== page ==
Car park u-turn shouldn’t give hospitals a free ride
Today the government announced it will scrap former Labour plans for free hospital car parking and let hospitals decide how to run their car parks. But we know from experience some do it better than others.
While we agree there’s no “one size fits all” solution to hospital parking, our research shows that too many hospitals are using excessive charges, fines and clamping to control parking.
We’ve also found that several hospitals simply don’t bother telling patients about the concessions they’re entitled to, which means many patients are losing out.
What I can’t understand is why all hospitals can’t introduce consumer-friendly payment methods in their car parks. Then you wouldn’t have to look for those 20p coins in your wallet whilst worrying about missing your appointment.
It would also make sense for hospitals to allow patients to pay on departure. It’s often impossible to know how long you will need to stay – especially if your appointment has been delayed (and let’s face it, it often is).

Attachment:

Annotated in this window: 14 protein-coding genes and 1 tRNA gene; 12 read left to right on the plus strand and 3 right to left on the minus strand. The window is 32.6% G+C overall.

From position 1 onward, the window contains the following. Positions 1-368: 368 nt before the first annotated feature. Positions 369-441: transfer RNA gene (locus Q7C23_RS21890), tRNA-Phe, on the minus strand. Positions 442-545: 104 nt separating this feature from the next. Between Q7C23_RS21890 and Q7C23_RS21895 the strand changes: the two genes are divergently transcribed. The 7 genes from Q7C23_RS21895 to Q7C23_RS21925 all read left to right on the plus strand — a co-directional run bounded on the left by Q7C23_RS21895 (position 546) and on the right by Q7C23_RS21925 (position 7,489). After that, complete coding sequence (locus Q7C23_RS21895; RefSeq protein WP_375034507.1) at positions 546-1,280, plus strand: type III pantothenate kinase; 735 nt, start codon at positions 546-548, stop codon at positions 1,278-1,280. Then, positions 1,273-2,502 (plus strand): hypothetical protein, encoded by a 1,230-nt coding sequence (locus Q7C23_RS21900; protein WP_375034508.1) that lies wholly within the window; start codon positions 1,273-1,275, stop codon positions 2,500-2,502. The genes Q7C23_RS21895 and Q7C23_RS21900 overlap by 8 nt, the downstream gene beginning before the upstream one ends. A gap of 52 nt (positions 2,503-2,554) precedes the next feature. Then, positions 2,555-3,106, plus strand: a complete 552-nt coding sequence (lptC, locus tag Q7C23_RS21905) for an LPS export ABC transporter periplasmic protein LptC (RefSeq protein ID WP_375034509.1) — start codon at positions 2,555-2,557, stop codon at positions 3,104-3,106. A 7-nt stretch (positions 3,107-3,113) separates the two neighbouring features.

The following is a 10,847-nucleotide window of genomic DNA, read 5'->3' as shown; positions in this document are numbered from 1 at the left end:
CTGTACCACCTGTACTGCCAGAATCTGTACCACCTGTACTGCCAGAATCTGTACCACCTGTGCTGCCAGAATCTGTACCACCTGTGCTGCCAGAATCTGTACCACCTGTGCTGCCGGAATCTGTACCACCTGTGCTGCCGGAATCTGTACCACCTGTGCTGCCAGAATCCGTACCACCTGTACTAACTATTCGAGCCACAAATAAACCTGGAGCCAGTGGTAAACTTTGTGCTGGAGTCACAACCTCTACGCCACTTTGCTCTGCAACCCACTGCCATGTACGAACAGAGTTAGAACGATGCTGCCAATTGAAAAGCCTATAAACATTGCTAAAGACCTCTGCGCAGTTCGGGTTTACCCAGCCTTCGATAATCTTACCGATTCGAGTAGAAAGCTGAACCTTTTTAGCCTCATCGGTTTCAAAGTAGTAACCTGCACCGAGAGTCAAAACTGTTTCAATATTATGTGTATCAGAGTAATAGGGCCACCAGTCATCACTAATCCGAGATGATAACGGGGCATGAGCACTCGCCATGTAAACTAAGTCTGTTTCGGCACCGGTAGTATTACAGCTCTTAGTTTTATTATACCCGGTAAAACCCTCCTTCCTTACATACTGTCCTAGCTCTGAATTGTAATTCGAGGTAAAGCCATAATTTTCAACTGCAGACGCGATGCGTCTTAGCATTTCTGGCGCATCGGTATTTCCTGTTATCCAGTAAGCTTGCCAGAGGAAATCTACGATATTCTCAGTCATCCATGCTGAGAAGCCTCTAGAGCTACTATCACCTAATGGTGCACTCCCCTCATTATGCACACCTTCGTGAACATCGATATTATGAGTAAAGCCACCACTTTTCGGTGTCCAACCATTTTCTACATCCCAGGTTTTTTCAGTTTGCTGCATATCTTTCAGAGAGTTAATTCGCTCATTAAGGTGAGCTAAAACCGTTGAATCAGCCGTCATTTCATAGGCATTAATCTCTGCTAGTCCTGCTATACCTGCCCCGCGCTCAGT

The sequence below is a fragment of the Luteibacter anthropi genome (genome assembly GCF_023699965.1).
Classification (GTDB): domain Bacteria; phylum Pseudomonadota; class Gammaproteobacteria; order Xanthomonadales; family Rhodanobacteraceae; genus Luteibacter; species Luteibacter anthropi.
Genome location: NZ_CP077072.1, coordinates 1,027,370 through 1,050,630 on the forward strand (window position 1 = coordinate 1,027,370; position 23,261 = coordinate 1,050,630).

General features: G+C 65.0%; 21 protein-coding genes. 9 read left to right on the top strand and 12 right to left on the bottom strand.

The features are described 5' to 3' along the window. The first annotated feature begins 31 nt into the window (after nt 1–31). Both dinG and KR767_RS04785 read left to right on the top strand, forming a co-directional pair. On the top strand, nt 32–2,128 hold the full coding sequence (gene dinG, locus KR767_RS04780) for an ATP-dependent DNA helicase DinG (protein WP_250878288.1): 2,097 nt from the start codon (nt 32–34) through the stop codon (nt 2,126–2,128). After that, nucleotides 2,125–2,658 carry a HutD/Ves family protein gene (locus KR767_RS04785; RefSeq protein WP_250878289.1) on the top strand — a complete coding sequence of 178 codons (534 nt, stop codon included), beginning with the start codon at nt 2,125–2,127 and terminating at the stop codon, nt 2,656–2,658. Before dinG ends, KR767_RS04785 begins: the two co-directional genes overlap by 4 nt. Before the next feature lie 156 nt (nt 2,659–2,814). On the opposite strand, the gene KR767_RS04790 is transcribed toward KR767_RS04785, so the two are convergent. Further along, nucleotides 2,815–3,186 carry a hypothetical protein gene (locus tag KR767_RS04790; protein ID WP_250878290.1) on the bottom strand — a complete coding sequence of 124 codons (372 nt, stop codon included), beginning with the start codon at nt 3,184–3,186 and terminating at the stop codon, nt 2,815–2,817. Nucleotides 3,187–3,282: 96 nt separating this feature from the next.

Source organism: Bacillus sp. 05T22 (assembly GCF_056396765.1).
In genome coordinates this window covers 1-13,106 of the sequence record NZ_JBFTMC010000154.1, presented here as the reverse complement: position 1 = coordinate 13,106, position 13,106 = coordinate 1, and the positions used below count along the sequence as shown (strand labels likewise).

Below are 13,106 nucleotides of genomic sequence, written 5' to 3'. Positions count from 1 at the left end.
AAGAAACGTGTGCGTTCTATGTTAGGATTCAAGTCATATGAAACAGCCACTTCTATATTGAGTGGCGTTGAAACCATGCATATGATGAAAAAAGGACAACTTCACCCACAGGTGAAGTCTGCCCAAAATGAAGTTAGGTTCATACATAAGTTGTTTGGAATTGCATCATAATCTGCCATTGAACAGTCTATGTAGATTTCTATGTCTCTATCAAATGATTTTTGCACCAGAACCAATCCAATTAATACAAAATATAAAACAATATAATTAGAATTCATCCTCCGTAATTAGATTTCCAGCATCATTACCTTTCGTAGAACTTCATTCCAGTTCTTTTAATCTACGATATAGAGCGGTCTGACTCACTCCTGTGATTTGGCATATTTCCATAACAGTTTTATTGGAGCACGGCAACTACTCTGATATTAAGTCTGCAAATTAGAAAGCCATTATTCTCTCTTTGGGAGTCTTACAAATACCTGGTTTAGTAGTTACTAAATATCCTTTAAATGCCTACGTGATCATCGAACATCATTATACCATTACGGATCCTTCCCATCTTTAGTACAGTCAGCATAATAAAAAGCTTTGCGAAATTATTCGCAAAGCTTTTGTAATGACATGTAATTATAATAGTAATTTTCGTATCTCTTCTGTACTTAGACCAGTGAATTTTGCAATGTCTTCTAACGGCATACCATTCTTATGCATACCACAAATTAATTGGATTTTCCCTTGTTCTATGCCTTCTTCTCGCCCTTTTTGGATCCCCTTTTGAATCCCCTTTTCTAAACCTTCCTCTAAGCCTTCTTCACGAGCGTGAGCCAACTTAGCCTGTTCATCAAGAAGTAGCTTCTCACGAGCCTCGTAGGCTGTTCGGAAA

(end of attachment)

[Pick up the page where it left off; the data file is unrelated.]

How hospital car parking has improved
Since June, we’ve been working hard to make visiting a hospital car park a less stressful experience for consumers and we’ve had some great successes already:
- Epsom and St Helier University Hospitals Trust (which clamped 1671 cars in 2008-9, making a profit of £1,851,271 from its car park) has launched a review of its car parking management following our investigation.
- University Hospital of North Staffordshire has promised to introduce more flexible payment methods for patients.
- South Tyneside NHS Trust has agreed to improve its information provision to patients about the concessions they’re entitled to.
We’re obviously pleased to see improvements starting to happen, but more needs to be done. The government has decided to put hospitals in charge of their own policy so we’ll be keeping a close eye on what’s happening on the ground.
Whilst we will continue to push hospitals at local level to improve their practices, you can do your bit by telling us your story to help us convince hospitals to up their game.
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